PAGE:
The Man of Habit

WHAT is so wonderful as dying?
The man that’s lying here
Has year by placid year
Slept, eaten, worked and taken ease,
On habit, use, and clocks relying,
Until each act outrode volition,
And only in accurate repetition
Could he find peace.
He carped at draughts,
Hating even a wayward breeze about him;
Avoided argument;
Let new movements go on without him,
Loving the grooves that had worn so deep.
He could rise and work and eat and sleep,
Could love and hate and laugh and weep,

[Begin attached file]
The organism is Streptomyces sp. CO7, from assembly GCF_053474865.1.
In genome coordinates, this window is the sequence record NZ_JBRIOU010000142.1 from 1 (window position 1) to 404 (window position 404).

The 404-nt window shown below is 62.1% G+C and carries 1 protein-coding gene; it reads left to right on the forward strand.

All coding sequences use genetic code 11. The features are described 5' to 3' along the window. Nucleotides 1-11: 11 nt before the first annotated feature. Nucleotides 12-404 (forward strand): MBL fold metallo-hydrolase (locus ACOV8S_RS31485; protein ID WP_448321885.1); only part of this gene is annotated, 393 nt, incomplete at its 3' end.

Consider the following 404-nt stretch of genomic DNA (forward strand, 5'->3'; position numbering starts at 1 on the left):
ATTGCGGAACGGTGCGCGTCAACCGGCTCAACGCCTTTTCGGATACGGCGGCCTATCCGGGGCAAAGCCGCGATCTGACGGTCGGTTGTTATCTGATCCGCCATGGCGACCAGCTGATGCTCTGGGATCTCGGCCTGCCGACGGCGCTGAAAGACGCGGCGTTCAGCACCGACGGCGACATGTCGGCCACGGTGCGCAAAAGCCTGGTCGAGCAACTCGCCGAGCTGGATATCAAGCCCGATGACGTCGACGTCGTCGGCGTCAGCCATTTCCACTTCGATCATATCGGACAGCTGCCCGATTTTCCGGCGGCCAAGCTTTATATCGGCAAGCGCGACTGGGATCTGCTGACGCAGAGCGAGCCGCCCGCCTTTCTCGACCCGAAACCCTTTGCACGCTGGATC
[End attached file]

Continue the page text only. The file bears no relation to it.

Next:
Only by habits’ prompting.
Well, he, the habit-bound,
The man of dull meticulous round,
Has risked the great adventure now.
I almost think his narrow brow
Has taken on more breadth since dying.
What do his eyes see, the white lids under,
That the lips should be curved with such fugitive wonder,
Lips that in life were pinched and shrunken?
Do they see, perhaps, the spirit drunken
With shoreless night?
With un-houred light?
Ah, by the one vast chartless road
Small souls, like great, go home to God!